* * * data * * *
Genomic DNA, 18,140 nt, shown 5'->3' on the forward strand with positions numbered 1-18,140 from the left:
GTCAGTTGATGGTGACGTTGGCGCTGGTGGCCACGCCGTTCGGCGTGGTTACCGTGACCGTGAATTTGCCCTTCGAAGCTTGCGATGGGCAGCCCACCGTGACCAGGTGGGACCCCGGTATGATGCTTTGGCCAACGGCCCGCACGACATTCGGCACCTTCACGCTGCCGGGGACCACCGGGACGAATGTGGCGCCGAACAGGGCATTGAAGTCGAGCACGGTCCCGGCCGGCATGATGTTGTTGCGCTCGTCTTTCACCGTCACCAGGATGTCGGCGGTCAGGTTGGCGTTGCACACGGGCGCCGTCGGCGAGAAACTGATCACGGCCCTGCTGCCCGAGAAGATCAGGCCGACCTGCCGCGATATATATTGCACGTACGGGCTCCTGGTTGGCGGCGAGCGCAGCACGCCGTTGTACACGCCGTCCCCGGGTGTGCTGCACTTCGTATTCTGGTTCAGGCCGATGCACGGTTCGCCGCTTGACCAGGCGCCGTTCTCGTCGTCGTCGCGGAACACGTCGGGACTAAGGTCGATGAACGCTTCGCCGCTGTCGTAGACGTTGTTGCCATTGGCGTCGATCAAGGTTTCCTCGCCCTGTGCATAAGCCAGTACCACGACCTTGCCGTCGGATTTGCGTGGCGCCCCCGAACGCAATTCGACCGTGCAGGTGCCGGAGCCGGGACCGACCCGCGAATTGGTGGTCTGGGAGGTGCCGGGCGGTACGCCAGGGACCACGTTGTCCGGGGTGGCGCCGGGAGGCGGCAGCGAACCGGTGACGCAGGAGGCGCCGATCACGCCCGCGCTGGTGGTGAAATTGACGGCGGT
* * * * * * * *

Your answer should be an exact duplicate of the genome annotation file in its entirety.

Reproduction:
Genomic DNA, 18,140 nt, shown 5'->3' on the forward strand with positions numbered 1-18,140 from the left:
GTCAGTTGATGGTGACGTTGGCGCTGGTGGCCACGCCGTTCGGCGTGGTTACCGTGACCGTGAATTTGCCCTTCGAAGCTTGCGATGGGCAGCCCACCGTGACCAGGTGGGACCCCGGTATGATGCTTTGGCCAACGGCCCGCACGACATTCGGCACCTTCACGCTGCCGGGGACCACCGGGACGAATGTGGCGCCGAACAGGGCATTGAAGTCGAGCACGGTCCCGGCCGGCATGATGTTGTTGCGCTCGTCTTTCACCGTCACCAGGATGTCGGCGGTCAGGTTGGCGTTGCACACGGGCGCCGTCGGCGAGAAACTGATCACGGCCCTGCTGCCCGAGAAGATCAGGCCGACCTGCCGCGATATATATTGCACGTACGGGCTCCTGGTTGGCGGCGAGCGCAGCACGCCGTTGTACACGCCGTCCCCGGGTGTGCTGCACTTCGTATTCTGGTTCAGGCCGATGCACGGTTCGCCGCTTGACCAGGCGCCGTTCTCGTCGTCGTCGCGGAACACGTCGGGACTAAGGTCGATGAACGCTTCGCCGCTGTCGTAGACGTTGTTGCCATTGGCGTCGATCAAGGTTTCCTCGCCCTGTGCATAAGCCAGTACCACGACCTTGCCGTCGGATTTGCGTGGCGCCCCCGAACGCAATTCGACCGTGCAGGTGCCGGAGCCGGGACCGACCCGCGAATTGGTGGTCTGGGAGGTGCCGGGCGGTACGCCAGGGACCACGTTGTCCGGGGTGGCGCCGGGAGGCGGCAGCGAACCGGTGACGCAGGAGGCGCCGATCACGCCCGCGCTGGTGGTGAAATTGACGGCGGT